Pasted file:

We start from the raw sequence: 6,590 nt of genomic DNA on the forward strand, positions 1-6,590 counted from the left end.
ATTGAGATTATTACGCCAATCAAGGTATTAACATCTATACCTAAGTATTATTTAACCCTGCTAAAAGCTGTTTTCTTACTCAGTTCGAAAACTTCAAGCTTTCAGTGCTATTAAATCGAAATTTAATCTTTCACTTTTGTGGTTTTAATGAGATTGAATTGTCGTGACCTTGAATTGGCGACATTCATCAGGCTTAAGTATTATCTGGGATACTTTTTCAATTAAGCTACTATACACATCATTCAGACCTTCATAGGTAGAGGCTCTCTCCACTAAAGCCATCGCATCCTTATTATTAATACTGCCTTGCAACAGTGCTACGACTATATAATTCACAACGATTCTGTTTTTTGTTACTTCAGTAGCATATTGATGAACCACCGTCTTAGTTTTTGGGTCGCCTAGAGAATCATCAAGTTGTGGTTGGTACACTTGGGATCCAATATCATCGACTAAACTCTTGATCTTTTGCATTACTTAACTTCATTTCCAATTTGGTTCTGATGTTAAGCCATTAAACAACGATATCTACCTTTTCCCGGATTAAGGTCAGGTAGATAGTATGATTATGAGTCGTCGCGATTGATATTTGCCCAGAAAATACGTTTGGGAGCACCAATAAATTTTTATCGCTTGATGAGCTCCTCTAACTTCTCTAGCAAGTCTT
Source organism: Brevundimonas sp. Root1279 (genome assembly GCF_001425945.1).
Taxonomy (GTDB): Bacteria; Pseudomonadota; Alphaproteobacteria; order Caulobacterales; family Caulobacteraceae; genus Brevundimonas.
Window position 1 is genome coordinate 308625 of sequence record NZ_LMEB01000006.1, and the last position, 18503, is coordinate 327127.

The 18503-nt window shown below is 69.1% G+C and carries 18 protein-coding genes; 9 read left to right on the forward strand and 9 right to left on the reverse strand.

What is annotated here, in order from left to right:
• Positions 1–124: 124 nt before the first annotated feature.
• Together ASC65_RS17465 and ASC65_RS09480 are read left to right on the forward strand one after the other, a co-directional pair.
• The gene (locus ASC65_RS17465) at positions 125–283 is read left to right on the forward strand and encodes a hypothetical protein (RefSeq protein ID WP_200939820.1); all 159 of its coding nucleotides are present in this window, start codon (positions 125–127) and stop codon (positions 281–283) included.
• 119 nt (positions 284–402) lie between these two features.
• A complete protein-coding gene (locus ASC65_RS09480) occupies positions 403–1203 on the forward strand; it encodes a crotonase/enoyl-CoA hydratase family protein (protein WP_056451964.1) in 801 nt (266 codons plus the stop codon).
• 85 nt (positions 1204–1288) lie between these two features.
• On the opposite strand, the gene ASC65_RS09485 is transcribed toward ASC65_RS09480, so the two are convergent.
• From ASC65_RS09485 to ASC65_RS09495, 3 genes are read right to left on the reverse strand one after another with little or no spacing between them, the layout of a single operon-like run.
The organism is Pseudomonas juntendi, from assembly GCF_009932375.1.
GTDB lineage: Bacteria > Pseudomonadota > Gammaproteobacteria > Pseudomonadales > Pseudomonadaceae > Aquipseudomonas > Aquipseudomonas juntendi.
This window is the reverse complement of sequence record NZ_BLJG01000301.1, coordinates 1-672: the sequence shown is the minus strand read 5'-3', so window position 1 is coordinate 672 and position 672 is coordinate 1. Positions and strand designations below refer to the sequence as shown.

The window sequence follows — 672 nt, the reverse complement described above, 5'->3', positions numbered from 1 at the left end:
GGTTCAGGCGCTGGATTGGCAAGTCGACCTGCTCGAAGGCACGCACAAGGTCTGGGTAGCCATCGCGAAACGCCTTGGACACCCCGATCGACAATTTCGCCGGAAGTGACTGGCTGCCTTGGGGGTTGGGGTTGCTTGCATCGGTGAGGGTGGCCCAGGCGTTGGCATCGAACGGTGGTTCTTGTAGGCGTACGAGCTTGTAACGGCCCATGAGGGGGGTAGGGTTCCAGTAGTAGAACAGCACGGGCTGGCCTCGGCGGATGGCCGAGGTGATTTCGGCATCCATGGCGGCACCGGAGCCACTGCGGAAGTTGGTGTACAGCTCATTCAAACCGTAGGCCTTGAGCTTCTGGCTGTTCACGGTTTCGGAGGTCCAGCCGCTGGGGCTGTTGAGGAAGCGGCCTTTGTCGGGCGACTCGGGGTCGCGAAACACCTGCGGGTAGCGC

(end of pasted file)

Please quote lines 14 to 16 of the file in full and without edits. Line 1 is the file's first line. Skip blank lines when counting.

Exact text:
• On the opposite strand, the gene ASC65_RS09485 is transcribed toward ASC65_RS09480, so the two are convergent.
• From ASC65_RS09485 to ASC65_RS09495, 3 genes are read right to left on the reverse strand one after another with little or no spacing between them, the layout of a single operon-like run.
The organism is Pseudomonas juntendi, from assembly GCF_009932375.1.